Marijuana Legalization Going Into 2020

by Alfred van der Heide
marijuana plant

marijuana plantMany people see legalization as a potential domino effect for the cannabis, hemp, and CBD industries. Even for people living in areas where all of this is legal, added legality in other areas brings more money into the greater industry, which means more opportunity to build infrastructure and a greater audience for products. With this in mind, anyone with a connection or interest in the CBD/marijuana industries should have a close look at the progression of legalization efforts across the country going into 2020. Here’s what we know already.

State Efforts

In many ways, 2019 wasn’t quite the watershed year that many industry advocates had hoped for in terms of marijuana legalization. As of this writing, 11 states, as well as the District of Columbia have legalized marijuana for recreational use, with 33 states allowing medical marijuana use for qualified patients. Note that CBD products and hemp that meets set lows for THC content do not apply to these limits.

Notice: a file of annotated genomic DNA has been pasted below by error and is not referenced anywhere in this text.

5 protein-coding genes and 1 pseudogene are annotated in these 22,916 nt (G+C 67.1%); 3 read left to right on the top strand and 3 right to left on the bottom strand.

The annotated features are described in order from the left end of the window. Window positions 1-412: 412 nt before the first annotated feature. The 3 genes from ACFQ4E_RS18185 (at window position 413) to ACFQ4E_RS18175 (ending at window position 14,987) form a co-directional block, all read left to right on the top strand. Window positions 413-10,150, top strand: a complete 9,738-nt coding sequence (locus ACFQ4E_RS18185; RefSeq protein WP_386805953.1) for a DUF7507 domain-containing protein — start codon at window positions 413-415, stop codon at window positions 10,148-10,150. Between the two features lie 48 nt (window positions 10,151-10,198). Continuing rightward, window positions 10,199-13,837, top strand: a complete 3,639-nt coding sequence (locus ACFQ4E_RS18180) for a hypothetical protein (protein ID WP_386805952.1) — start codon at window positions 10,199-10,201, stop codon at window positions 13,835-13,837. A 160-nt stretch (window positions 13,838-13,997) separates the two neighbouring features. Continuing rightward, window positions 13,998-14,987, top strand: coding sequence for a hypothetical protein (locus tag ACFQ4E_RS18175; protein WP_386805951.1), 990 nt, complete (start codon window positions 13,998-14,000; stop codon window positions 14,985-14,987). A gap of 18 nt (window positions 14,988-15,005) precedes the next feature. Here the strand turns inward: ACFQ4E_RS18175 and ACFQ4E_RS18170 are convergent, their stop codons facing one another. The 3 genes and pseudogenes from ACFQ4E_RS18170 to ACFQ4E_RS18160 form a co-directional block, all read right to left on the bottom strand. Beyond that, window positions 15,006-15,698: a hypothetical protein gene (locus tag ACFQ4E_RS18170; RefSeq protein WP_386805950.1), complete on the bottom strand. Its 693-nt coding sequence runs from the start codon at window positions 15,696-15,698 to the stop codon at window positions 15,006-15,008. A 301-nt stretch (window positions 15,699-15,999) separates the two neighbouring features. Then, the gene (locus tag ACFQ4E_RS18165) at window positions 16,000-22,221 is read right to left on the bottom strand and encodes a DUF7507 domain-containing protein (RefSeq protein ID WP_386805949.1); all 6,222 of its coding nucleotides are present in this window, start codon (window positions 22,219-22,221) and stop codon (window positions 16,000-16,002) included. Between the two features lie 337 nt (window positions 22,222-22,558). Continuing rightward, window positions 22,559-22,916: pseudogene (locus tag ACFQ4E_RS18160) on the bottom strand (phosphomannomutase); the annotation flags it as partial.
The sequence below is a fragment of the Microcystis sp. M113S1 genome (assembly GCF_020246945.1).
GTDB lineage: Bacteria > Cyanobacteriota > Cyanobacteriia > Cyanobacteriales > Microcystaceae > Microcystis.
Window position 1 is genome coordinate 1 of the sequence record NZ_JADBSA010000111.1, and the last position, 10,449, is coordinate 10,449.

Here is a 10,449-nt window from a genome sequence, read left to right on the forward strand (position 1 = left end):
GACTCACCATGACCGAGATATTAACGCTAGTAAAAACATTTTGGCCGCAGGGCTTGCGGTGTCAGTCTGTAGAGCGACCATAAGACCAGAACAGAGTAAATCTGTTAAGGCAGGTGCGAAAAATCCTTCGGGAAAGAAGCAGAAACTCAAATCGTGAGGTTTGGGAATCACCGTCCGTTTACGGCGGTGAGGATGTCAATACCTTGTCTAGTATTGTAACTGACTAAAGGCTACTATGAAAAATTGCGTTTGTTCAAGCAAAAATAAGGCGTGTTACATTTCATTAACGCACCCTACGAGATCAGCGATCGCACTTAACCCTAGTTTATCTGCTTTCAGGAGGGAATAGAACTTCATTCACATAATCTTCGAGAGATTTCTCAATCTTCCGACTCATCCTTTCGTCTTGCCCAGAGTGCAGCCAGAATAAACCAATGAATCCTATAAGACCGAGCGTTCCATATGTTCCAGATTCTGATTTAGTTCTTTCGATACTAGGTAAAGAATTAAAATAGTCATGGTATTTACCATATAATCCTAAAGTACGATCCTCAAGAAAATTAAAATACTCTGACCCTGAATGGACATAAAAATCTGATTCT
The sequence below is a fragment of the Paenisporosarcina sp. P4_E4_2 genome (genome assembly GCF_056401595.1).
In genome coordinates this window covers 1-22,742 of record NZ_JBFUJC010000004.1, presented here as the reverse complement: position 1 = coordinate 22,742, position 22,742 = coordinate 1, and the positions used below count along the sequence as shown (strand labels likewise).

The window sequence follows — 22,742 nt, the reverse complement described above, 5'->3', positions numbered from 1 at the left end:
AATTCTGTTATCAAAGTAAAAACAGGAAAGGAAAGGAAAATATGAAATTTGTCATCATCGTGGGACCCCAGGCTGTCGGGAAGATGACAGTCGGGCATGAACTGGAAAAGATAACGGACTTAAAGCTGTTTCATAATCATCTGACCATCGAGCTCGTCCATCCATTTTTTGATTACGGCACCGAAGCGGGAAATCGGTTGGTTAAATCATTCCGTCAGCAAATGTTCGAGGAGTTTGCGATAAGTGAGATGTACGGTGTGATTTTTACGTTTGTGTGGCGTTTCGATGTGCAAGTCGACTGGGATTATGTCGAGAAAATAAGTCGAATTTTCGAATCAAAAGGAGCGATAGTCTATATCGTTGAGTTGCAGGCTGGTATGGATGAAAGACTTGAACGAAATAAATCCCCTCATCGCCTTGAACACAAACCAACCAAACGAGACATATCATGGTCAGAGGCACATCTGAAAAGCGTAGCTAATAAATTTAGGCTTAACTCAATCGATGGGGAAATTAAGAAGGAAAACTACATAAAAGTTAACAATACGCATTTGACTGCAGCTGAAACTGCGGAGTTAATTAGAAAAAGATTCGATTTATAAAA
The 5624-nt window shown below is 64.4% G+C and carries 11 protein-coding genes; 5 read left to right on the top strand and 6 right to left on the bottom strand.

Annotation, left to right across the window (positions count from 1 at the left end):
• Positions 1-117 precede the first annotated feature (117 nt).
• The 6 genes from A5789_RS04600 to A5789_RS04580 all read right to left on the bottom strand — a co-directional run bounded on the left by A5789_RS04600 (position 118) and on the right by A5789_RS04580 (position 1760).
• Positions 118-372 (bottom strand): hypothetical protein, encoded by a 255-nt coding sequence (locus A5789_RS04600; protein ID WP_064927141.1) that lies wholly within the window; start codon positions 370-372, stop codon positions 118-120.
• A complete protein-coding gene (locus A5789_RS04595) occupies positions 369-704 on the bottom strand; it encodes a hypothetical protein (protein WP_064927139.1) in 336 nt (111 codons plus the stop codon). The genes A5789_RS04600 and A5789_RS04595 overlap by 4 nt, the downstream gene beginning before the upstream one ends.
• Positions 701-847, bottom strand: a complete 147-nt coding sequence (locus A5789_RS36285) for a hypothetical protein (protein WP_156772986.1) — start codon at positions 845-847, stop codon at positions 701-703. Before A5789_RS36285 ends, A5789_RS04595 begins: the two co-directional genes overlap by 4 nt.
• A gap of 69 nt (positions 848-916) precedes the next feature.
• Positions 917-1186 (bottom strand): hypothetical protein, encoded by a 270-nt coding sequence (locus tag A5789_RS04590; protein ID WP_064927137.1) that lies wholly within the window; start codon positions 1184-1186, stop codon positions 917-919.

While only one of those 11 states legalized in 2019, it is quite an important one. Illinois marked the second-largest state to legalize adult-use cannabis (behind California) and notably, was the first state ever to have its legislature pass a commercial system. To put this in perspective, when Vermont legalized in 2018, it only legalized home possession, not commercial sales. In addition, almost all states to date have legalized marijuana via a referendum versus legislature. The Illinois measure is closer to the freedom that states like Colorado and countries like Canada enjoy. Here are a few key details on the subject:

  • Illinois state residents over 21 can purchase and possess up to 30 grams of marijuana at a time. Non-residents can purchase up to 15 grams
  • Counties and cities in the state of Illinois can ban cannabis businesses from setting up in their area. However, they can’t ban individual possession
  • Criminal records for past low-level offenders will be expunged
  • Potential vendors in areas with high poverty and drug convictions get preferential treatment